Dr. Ben Wedro practices emergency medicine at Gundersen Clinic, a regional trauma center in La Crosse, Wisconsin. His background includes undergraduate and medical studies at the University of Alberta, a Family Practice internship at Queen's University in Kingston, Ontario and residency training in Emergency Medicine at the University of Oklahoma Health Sciences Center.
Melissa Conrad Stöppler, MD, is a U.S. board-certified Anatomic Pathologist with subspecialty training in the fields of Experimental and Molecular Pathology. Dr. Stöppler's educational background includes a BA with Highest Distinction from the University of Virginia and an MD from the University of North Carolina. She completed residency training in Anatomic Pathology at Georgetown University followed by subspecialty fellowship training in molecular diagnostics and experimental pathology.
Call 911 or activate your local emergency response service should any person
sustain a significant head injury. This includes all persons with loss of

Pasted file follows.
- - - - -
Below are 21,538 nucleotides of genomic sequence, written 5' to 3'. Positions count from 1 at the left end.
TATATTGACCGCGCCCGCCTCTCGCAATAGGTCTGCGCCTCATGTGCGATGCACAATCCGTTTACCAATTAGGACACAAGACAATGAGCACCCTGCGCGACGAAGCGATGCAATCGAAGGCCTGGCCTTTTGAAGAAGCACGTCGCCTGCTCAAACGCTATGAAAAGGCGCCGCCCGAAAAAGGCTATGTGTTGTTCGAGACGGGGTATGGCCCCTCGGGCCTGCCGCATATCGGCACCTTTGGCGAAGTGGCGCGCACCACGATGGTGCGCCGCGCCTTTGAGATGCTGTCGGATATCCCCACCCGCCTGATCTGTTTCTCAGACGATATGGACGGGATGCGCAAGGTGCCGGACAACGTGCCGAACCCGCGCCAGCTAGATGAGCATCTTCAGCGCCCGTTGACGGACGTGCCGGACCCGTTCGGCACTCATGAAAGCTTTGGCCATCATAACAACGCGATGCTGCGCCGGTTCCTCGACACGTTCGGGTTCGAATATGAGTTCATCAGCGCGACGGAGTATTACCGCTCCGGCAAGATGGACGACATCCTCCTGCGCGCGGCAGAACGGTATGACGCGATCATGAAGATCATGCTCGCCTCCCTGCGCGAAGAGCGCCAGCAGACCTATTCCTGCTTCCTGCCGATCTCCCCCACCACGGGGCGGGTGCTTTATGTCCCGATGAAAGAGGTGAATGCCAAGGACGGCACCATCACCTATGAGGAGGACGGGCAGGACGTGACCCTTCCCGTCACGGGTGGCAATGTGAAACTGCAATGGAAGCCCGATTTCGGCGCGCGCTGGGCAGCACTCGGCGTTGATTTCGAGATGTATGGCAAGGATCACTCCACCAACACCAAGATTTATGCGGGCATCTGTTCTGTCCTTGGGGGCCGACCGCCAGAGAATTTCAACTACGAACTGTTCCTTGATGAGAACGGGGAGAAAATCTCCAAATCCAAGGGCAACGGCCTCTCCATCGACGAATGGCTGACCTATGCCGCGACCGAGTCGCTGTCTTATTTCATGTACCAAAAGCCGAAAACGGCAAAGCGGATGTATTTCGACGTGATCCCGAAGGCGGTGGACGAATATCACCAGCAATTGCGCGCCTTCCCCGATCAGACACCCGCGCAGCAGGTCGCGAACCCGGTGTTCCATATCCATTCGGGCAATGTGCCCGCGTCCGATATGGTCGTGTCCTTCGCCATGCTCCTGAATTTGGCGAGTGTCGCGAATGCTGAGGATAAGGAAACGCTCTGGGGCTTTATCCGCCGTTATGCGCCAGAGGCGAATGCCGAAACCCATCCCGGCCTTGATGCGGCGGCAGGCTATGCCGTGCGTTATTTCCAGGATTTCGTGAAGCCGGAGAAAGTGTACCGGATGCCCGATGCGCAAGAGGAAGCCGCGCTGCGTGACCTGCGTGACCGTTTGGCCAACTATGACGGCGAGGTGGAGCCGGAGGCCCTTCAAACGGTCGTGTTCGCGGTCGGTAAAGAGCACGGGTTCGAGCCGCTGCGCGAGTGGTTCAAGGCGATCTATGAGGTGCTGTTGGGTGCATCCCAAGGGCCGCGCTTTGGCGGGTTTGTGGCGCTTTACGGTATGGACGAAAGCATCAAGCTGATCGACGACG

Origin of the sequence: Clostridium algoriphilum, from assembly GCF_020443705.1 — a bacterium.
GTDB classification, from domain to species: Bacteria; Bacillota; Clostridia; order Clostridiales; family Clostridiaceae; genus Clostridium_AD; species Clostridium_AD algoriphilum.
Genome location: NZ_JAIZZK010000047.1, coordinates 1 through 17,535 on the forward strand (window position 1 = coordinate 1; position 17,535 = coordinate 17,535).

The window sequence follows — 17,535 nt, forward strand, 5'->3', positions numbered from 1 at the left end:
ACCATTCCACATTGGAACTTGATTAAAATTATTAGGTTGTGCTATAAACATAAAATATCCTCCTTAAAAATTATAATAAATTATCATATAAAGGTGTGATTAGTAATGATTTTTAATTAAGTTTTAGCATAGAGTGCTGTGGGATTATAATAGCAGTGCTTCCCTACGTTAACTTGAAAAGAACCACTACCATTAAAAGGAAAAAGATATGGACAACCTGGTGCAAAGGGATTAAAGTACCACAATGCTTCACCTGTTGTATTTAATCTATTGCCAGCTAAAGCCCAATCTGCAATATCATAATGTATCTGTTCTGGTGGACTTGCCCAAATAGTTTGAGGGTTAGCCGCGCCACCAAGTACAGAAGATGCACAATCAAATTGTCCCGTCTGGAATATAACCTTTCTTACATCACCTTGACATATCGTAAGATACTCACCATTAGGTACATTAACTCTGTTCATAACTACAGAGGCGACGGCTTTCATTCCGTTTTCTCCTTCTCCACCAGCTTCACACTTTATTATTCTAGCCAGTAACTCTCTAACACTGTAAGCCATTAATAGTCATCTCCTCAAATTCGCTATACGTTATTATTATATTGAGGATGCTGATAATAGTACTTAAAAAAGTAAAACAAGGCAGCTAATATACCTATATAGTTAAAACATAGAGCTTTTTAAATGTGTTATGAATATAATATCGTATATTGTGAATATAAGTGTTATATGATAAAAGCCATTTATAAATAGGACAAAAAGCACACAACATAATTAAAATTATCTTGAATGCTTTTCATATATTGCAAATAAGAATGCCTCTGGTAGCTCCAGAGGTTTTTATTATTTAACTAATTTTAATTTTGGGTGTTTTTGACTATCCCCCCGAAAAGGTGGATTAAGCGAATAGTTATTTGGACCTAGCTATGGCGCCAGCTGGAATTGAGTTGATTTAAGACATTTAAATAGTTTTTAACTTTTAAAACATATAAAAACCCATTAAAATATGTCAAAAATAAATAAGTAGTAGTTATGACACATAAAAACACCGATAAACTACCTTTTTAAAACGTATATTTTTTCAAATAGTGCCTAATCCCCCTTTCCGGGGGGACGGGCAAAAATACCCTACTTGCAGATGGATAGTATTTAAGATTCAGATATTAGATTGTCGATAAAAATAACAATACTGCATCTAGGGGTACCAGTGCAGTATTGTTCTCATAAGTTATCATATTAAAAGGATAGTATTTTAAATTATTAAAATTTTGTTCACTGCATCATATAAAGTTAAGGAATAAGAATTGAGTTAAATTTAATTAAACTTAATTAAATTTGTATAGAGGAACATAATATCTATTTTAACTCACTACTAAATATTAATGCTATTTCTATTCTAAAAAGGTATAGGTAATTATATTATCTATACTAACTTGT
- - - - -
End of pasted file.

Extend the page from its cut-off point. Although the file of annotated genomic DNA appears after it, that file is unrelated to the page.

consciousness who do not immediately waken and return to normal as well as those
who show signs of weakness or numbness on one side of their body, complain of
difficulty speaking, or have vision loss. These are the same symptoms as a
person having a stroke.
Mechanism of injury is also an important consideration. Persons in a motor
vehicle collision or who have fallen from a height should be kept still with
their neck protected, in case there is an associated spinal cord injury.
Other symptoms that should prompt seeking medical care include confusion,
loss of short-term memory, and repeated
A less specific symptom but one that can also be used with children is to
decide whether the person is acting like his or herself. This is a subtle and
non specific way of evaluating an injured person, but if there is concern that
they are not acting "normal", medical care should be accessed.
Persons with head injuries who are impaired because of alcohol or drugs
should be brought for medical attention and evaluation.
Those who are taking prescription blood thinning medications such as
warfarin (Coumadin), dabigatran etexilate
enoxaparin (Lovenox), and
heparin should seek medical care for all head injuries,
even if it is very minor.